Ex-Communist East Germany a Hotbed for Racist Hate Crime
Far-right mob violence targeting immigrants in the German city of Chemnitz has again cast an ugly spotlight on the country' ex-communist east as a hotbed of xenophobia.
Extremist hooligans have vented their anger at foreigners, hunting some in the streets, since a German man was stabbed to death in the early hours of Sunday, allegedly by an Iraqi and a Syrian who were arrested Monday.
Especially the state of Saxony, where Chemnitz is located, has been a center for resentful opposition against Chancellor Angela Merkel and her 2015 decision to keep open German borders to a mass influx of migrants and refugees.
Saxony state capital Dresden has long been an iconic city for German neo-Nazis embittered by the Allies' aerial bombing of the Baroque city center in World War II.
The city in recent years became the birthplace of the so-called PEGIDA movement, short for "Patriotic Europeans Against the Islamization of the Occident".
"We are the people," the demonstrators chant regularly, co-opting the slogan of rallies before the fall of the Berlin Wall, and suggesting a righteous revolt against an out-of-touch political elite and the "lying press".
Earlier this month, Dresden again made headlines when an anti-Merkel PEGIDA follower argued with a TV team, which was then obstructed by police -- a scandal that worsened when it turned out the protester was an off-duty police employee.
The anti-immigration and anti-Islam Alternative for Germany (AfD) party also made some of its strongest gains in Saxony and the four other states that until 1990 were part of Soviet-allied East Germany.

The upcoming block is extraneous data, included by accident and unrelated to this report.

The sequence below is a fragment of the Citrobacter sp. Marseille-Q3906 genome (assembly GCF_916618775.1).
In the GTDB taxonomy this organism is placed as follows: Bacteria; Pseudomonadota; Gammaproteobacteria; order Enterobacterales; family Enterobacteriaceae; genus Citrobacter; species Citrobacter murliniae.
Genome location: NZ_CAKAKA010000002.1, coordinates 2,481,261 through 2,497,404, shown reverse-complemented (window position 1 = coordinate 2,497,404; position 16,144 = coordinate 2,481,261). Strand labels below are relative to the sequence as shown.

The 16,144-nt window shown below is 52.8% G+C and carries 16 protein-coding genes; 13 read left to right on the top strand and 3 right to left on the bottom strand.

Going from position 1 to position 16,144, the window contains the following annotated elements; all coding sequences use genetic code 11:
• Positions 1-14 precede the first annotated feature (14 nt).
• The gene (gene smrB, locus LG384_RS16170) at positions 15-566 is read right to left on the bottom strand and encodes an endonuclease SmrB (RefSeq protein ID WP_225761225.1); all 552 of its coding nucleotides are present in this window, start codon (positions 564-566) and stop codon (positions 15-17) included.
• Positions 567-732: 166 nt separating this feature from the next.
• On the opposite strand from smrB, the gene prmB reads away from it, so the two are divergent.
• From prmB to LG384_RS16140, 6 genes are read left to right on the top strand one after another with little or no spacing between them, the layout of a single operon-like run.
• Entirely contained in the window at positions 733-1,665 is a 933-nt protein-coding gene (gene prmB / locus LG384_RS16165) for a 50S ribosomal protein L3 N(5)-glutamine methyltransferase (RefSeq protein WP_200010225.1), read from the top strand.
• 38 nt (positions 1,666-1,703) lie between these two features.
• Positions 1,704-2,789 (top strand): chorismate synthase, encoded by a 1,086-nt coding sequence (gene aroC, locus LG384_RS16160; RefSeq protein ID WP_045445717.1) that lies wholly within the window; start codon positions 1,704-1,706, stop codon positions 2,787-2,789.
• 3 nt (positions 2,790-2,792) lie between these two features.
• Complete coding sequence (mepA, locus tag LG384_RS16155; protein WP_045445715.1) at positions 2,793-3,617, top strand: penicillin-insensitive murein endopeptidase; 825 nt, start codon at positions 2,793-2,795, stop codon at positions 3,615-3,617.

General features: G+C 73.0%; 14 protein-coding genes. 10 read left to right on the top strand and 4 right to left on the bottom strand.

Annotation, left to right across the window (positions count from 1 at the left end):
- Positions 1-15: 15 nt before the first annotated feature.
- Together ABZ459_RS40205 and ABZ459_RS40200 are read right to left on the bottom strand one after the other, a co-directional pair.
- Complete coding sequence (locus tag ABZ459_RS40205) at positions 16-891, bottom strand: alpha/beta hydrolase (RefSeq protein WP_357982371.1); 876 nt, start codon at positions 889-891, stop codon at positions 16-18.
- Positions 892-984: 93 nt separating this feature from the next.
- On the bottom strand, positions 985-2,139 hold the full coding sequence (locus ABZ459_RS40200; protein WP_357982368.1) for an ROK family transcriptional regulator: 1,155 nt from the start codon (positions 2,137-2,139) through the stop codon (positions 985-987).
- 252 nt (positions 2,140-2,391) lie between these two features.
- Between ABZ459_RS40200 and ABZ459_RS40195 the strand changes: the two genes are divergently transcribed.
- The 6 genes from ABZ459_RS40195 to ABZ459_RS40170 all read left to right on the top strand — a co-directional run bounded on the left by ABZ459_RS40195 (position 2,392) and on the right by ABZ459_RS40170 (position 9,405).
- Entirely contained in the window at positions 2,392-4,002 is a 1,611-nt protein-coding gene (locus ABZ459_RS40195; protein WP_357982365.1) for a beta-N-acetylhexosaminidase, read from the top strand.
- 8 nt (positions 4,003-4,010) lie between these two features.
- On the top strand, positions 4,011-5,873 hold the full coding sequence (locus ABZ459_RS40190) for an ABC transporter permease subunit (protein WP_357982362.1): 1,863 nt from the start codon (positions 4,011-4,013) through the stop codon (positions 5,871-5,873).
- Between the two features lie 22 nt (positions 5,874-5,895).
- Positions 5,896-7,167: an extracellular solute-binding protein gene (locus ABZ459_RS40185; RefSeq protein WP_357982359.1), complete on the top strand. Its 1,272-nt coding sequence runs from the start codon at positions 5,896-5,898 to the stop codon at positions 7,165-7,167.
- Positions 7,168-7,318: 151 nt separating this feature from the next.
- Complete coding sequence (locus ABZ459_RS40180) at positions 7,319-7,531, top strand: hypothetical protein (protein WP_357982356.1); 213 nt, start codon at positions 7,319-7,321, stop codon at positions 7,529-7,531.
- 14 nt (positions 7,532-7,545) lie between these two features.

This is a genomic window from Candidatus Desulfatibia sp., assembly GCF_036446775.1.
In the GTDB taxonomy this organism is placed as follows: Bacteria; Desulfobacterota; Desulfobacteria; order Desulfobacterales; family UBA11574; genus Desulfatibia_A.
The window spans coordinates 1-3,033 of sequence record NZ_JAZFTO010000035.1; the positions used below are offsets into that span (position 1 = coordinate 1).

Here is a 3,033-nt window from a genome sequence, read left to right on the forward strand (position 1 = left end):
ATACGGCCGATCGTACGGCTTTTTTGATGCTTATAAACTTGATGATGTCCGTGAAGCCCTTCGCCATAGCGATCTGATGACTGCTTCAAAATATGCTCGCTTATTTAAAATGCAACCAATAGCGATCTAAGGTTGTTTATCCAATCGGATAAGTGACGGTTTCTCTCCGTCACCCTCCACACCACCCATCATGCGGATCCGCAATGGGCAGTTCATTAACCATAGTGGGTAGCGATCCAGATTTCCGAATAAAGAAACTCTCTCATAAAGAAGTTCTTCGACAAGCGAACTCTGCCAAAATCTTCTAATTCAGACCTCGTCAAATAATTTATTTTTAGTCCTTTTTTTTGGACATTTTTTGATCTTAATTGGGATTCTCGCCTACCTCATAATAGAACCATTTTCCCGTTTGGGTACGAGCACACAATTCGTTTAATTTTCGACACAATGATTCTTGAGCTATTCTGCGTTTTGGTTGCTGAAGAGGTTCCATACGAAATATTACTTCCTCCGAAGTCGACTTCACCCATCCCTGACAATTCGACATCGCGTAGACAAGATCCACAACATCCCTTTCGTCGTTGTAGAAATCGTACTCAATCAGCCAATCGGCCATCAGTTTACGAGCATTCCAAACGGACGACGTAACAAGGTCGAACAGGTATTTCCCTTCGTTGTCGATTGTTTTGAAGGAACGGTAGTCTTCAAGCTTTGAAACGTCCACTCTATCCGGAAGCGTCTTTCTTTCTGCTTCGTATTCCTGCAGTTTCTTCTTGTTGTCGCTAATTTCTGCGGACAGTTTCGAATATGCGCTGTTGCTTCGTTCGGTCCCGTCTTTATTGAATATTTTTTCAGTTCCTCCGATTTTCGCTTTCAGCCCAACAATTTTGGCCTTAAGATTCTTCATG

Small towns such as Heidenau and Freital have earned nationwide notoriety as neo-Nazis and angry residents have hurled abuse at people fleeing war and misery -- and rocks at police sent to protect those seeking a safe haven.
- Xenophobic violence -
State leaders have cautioned against "stigmatizing" the east, which despite a multi-billion-euro infrastructure overhaul still lags the former West in wealth, jobs and opportunities.
Yet a spate of arson attacks against refugee shelters, and swastikas scrawled on their walls, have brought back dark memories of xenophobic violence that flared at the time of Germany's reunification over a quarter-century ago.
In the turbulent early 1990s -- when East Germans got their first taste of democracy, but also faced economic collapse and uncertainty -- the frustration exploded in sometimes deadly mob attacks against asylum shelters.
Historians point at other roots of entrenched far-right sentiment in the east, the only part of Germany where the neo-Nazi National Party of Germany (NPD) has seats in many town halls.
While West Germany was credited with dealing relatively openly with the Nazi era and Holocaust, the East German regime resisted "de-Nazification" in the Cold War and painted the Third Reich as an outgrowth of Western capitalism.
It termed the Berlin Wall it erected in 1961 to stop a massive popular exodus an "anti-fascist" rampart.
The foreign-born population was minimal in East Germany, with the largest group some 60,000 laborers from "socialist brother state" Vietnam, who would bear the brunt of racist attacks after the Wall fell.
It was the disenchanted right-wing extremist skinhead youth culture that, in the eastern state of Thuringia, spawned three neo-Nazis whose bloody crimes, when they finally emerged in 2011, would shock Germany.
The trio formed the National Socialist Underground -- a secret extremist cell that laid bombs and shot dead nine people with migrant backgrounds as well as a policewoman, in post-war Germany's worst racist killing spree.